Comrade Criminal: Russia's New Mafiya

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Yale University Press, 1995 - History - 398 pages
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Stephen Handelman, Moscow bureau chief for The Toronto Star from 1987 to 1992, has based his book on interviews with more than 150 Russians - mobsters, police, political crusaders, former KGB agents, new millionaires, and ordinary citizens. Handelman traces the roots of the criminal underworld to elements of society that have existed on the margins of Russian life for centuries and that during the last twenty years of Soviet power became an essential arm of the black-market economy. He reveals how organized crime has flourished since the demise of totalitarianism, and how the Russian mafiya has begun to export to American cities not only guns and drugs but also its particular brand of mob violence. And he shows the detrimental effects crime has had - and will continue to have - on political and economic reform in the new states of the former Soviet Union.
  

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Contents

Godfathers of Russia
11
Vor
28
Mozhaisky Embankment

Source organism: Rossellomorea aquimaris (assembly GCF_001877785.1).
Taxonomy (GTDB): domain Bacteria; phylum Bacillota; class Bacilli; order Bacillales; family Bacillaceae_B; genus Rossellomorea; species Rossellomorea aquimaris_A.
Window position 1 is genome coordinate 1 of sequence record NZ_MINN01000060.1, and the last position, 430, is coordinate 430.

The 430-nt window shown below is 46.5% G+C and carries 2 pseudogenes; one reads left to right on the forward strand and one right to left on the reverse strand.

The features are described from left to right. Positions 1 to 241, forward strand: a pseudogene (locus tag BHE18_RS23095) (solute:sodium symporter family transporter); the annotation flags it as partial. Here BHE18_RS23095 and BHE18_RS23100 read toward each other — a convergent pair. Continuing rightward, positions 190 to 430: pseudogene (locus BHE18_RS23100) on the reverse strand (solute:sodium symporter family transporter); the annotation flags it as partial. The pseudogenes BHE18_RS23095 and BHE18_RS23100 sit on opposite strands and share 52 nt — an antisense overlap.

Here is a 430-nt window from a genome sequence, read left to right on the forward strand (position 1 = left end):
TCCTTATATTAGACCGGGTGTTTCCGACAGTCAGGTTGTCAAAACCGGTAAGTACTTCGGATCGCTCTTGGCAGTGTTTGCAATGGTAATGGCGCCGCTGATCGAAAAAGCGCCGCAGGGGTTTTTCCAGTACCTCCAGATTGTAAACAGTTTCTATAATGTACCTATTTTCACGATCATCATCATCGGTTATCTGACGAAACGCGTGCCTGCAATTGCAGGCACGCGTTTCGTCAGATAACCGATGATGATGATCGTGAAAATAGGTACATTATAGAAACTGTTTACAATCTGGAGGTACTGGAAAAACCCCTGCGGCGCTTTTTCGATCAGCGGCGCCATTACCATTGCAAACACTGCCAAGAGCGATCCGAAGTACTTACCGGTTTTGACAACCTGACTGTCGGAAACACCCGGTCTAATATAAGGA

44
Comrade Criminal
59
Life and Death on
73
The Criminal State
93
Field of Wonders
115
How to Steal a Billion Rubles
131
Masters of Moscow
144
They Can Shoot They Can Kill
161
The Smugglers
180
Crime Fighting in Utopia
273
Notes
349
Glossary
381
Acknowledgments
389
Copyright

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About the author (1995)

Ken Alibek was born in Kauchuk, Kazakhstan, in 1950. He graduated in 1975 from the military faculty of the Tomsk Medical Institute, where he majored in infectious diseases and epidemiology. He holds a Ph.D. in microbiology for research and development of plague and tularemia biological weapons and a doctorate of science in biotechnology for developing the technology to manufacture anthrax on an industrial scale. He joined Biopreparat in 1975 and was its first deputy chief from 1988 to 1992. Since his defection to the United States in 1992, he has briefed U.S. military intelligence on biological weapons. He is now working in biodefense.
Stephen Handelman is a columnist at "Time." He was the Moscow bureau chief of "The Toronto Star" in the late eighties and early nineties and is the author of Comrade Criminal: Russia's New Mafiya.

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